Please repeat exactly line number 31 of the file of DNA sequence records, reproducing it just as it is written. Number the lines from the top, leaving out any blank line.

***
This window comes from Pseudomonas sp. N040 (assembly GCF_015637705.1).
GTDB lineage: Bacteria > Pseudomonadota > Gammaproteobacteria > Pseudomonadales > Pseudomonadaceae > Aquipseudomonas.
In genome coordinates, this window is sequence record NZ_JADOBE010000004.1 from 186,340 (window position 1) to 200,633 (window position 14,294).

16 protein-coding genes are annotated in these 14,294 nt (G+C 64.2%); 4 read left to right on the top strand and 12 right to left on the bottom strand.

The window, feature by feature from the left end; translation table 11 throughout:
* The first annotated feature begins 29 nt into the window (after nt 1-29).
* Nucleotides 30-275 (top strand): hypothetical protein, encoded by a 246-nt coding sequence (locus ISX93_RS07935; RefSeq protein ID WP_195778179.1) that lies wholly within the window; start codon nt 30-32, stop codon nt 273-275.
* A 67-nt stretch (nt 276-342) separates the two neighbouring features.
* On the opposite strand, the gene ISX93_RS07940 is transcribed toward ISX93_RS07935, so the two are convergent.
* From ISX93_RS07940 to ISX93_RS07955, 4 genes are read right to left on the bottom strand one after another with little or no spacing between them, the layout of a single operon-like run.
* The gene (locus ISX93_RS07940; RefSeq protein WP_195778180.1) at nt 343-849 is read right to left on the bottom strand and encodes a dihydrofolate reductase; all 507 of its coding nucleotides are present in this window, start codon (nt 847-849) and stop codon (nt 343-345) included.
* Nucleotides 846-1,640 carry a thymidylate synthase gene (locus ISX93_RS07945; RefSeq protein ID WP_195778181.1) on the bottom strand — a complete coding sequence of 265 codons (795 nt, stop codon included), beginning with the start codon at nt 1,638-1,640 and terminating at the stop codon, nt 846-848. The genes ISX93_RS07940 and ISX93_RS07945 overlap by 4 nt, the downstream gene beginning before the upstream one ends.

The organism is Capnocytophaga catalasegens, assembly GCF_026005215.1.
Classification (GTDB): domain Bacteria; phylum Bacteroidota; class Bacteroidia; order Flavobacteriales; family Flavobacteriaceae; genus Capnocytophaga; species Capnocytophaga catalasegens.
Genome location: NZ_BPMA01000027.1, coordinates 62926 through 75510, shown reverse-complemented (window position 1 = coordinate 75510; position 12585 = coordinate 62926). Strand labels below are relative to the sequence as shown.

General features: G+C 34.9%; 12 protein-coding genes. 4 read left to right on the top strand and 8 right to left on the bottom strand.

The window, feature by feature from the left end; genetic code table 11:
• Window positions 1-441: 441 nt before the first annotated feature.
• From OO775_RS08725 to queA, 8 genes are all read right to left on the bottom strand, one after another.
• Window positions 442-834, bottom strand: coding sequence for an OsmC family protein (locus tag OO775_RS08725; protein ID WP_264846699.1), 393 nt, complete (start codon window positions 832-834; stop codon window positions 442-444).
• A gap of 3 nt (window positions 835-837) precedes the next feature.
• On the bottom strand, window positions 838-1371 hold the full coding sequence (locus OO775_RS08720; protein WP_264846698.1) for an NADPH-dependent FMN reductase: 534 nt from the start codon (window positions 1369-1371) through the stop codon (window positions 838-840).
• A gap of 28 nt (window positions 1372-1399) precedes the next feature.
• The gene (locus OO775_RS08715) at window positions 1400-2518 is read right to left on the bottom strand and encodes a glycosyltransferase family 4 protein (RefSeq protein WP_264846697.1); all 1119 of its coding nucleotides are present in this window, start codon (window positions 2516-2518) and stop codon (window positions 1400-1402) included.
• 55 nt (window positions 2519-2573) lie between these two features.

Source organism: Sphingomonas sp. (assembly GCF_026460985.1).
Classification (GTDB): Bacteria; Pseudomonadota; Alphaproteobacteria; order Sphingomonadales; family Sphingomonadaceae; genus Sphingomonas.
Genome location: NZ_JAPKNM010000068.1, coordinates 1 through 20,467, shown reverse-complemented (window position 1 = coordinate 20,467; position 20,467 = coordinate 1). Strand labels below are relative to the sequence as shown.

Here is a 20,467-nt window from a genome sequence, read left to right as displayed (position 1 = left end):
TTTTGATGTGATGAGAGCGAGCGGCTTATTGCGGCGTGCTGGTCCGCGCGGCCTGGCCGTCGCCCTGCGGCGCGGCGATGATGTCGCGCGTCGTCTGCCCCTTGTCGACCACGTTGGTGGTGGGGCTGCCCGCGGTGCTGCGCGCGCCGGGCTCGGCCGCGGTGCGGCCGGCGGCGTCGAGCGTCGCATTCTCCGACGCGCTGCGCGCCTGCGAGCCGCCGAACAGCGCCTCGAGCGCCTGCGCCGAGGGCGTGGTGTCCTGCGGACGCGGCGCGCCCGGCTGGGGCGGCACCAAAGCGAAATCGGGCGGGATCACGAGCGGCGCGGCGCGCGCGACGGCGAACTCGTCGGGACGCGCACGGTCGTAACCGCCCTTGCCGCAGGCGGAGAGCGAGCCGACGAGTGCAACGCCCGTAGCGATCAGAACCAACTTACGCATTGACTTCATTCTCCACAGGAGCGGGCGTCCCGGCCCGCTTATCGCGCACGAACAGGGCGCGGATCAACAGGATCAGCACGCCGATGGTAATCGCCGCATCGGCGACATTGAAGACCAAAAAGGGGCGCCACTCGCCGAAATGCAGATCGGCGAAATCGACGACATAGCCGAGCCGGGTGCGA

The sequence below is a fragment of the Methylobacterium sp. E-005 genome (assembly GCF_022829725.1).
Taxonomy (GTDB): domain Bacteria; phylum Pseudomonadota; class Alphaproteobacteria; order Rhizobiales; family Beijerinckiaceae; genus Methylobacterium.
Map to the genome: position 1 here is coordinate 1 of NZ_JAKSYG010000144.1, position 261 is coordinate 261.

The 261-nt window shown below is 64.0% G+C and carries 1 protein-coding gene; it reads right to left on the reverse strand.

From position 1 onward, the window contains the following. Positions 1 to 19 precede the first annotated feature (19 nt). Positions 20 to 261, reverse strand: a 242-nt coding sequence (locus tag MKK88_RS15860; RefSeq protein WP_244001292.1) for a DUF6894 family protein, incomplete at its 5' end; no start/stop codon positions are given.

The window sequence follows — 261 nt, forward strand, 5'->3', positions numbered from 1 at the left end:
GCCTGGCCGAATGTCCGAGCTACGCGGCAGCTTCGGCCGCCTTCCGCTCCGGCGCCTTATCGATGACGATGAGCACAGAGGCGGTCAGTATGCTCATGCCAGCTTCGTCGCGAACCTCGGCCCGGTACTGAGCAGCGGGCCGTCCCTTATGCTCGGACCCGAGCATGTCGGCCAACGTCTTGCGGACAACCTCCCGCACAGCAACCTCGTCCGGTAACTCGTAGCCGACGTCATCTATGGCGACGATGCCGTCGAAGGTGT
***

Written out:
The sequence below is a fragment of the Methylobacterium sp. E-005 genome (assembly GCF_022829725.1).